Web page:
Creative couple transforms Sebastopol ranch house into work of art
by Carole Kelleher for Sonoma Magazine, photography by Rebecca Chotkowski.
A creative couple turns an ordinary ranch-style house into a joyful work of art.
Carole Watanabe’s drive-by gallery faces Ragle Road in front of her Sebastopol home.
Many travelers on Ragle Road in Sebastopol, Sonoma County have done double takes as an unremarkable, 1963 California ranch-style house has been slowly transformed into an astonishing piece of living art.
Called Chez La Vie, it’s the home of Carole and Don Watanabe, who bought the place in 2011. Carole is an artist who specializes in vivid colors in a variety of media. She paints, cuts tile, sculpts, builds, and more, with great energy. Don, an architect, brings sense and precision to her flair.
An ongoing project, Chez La Vie is comprised of multiple structures, including the Watanabe home and an attached apartment where Don’s 94-year-old father, Don Sr., lives.
The Art Chapel, which serves as a guesthouse offers a view of the garden.
An appealing guesthouse, which Carole named the Art Chapel, has a sleeping loft and a garden view through a huge antique window salvaged from an old cathedral.
A shed subtly painted with birds and flora holds Don’s tools. Other structures painted to merge nearly invisibly with the landscape house pumps, firewood and other materials.
A year ago, the Watanabes built an office and woodworking shop on the eastern edge of a new pond. There’s an outdoor pizza oven adjacent to the living room, which was the original home’s garage.
The backyard deck, dubbed “The Eat Your Art Cafe,” is a favorite spot for relaxation and teatime.
The first thing one notices about the main house is the exterior color, a vibrant ultramarine blue trimmed with deep turquoise and brick red. Part of the back of the house is painted red and trimmed with turquoise, a courtesy shown to a neighbor who did not like the vivid blue.
A wide berm borders the front of the property, with several steel frames — think large picture frames on stilts — nestled deep into the soil and crowned with corrugated aluminum roofs. This is Carole’s drive-by gallery. The frames will be filled with paintings on sheet metal, created by local children and to be sold to raise money for school art programs.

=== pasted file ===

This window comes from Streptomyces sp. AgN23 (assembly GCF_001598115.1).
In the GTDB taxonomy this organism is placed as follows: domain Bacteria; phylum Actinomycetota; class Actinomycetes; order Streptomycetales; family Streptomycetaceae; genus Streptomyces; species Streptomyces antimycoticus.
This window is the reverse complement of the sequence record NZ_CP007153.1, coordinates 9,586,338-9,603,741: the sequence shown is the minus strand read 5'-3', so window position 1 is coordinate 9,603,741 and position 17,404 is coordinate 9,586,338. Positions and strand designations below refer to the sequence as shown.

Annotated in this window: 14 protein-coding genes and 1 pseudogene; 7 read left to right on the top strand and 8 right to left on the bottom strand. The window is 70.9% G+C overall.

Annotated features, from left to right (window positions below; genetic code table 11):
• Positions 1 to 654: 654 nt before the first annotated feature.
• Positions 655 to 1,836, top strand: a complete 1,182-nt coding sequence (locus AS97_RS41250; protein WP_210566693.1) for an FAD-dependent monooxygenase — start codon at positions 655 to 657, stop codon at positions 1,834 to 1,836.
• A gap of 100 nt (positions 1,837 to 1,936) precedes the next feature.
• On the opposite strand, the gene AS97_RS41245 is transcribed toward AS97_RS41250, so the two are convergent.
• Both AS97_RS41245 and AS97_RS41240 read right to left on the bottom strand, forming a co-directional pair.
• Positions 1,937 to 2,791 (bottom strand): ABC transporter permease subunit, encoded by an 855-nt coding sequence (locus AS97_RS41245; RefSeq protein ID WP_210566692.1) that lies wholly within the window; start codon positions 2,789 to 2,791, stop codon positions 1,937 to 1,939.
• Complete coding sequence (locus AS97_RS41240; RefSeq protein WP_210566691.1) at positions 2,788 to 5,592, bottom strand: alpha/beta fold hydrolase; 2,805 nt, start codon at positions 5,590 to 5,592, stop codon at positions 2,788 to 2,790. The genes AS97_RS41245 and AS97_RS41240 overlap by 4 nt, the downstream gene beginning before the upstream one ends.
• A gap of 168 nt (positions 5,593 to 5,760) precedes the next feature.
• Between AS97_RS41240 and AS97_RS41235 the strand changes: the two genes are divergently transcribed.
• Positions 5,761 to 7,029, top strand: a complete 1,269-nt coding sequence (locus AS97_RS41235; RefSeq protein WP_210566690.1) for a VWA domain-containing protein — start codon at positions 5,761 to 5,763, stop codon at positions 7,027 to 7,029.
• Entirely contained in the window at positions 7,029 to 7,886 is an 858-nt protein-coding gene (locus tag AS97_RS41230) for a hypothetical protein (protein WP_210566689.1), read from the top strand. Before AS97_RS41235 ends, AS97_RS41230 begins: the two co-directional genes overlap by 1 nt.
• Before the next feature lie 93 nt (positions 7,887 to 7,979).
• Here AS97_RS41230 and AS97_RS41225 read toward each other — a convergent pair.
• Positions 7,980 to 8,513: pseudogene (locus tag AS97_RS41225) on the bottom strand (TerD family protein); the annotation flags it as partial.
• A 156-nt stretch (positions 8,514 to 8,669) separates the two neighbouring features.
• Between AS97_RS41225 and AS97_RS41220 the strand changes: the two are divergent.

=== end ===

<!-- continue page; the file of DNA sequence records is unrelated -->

An antique Indonesian facade of carved teak makes for a dramatic entrance to the Watanabe home.
Two enormous antique Indonesian facades made of elaborately carved teak are installed, one at the entrance to Carole and Don’s house, the other in front of Don Sr.’s apartment.
Tall columns flank the Watanabe entrance and are covered with colorful spirals that glisten in the sun like a cache of jewels.
Carole created their jewel-box look by using a huge, abandoned mirror and broken ceramics that friends and strangers dropped o. There’s a third column inside, on a wall where a desk rests.
The master bedroom with its custom-made headboard and some of Carole Watanabe’s handwriting on the walls.
Carole Watanabe in her studio.
“About 75 to 90 percent of all the materials are found,” Carole said, adding that she buys very little. When she does, materials typically come from a Santa Rosa Goodwill store, where “junk” is introduced every few minutes to a waiting crowd. Her typical purchase for a box of treasures: $3.
The Watanabes’ artistic touch is everywhere (from top): their living room; the home’s foyer, which is a shrine to Buddha; and the interior of the Art Chapel.
In Chez La Vie’s backyard, a stream with two short bridges over it circulates water through the Paradiso Pond, which Carole calls her greatest work. She took a class in pond-making at Santa Rosa Junior College from Jim Wilder, who advised her on her project. A yurt was standing where she wanted the pond, and it turned out that Wilder was looking for just such a yurt. He installed the pump that circulates the pond water and the UV system that keeps it clean, taking the yurt as payment.
To make the pond, Watanabe used a backhoe to dig a 4-foot-deep hole, straight down to prevent raccoons from using it as a pool, and lined it with black rubber. For landscaping, she headed to W. Johnson Ornamental and Building Stone in Santa Rosa for truckloads of rock. She added lilies and other water plants, turning the pond into a Monet painting.
On the western edge of the property is an outdoor fireplace surrounded by random chairs. A table sits under a large tree, oering a perfect place for afternoon tea. Painted chairs, tiled tables, carved benches, tiny sculptures, clever mobiles and painted fences are everywhere.
Carole Watanabe built a slithering dragon o random ceramics that weaves its way through the garden.
Elsewhere, Carole created a curving dragon of random ceramics. Brick pathways weave through the garden and intersect the dragon, leading to a double-doored gateway through a fence to the neighbor’s property.
A close-up of Watanabe’s colorful tile work that encircles the guesthouse.
Inside is as whimsical as outside, with furniture crafted from discarded wood and an array of found objects. Walls are accented with writing in Carole’s cursive and hung with paintings, drawings and sculptures. There are recessed altars here and there, and mirrors decorated with colorful tiles. Flooring is different in every room, ranging from area rugs to a floor covered with squares of fabric and old photographs, sealed with Varathane.
The Watanabes, who think of Chez La Vie as an elder compound where they can grow old, surrounded by what they love, plan to host art openings in the spacious backyard, with the oven fired up so guests can create their own pizzas. Patios and fences will be hung with banners of art, much of it created by kids.
“Eventually,” Carole said, “the house, yard and gardens will be an interactive gallery for the public.”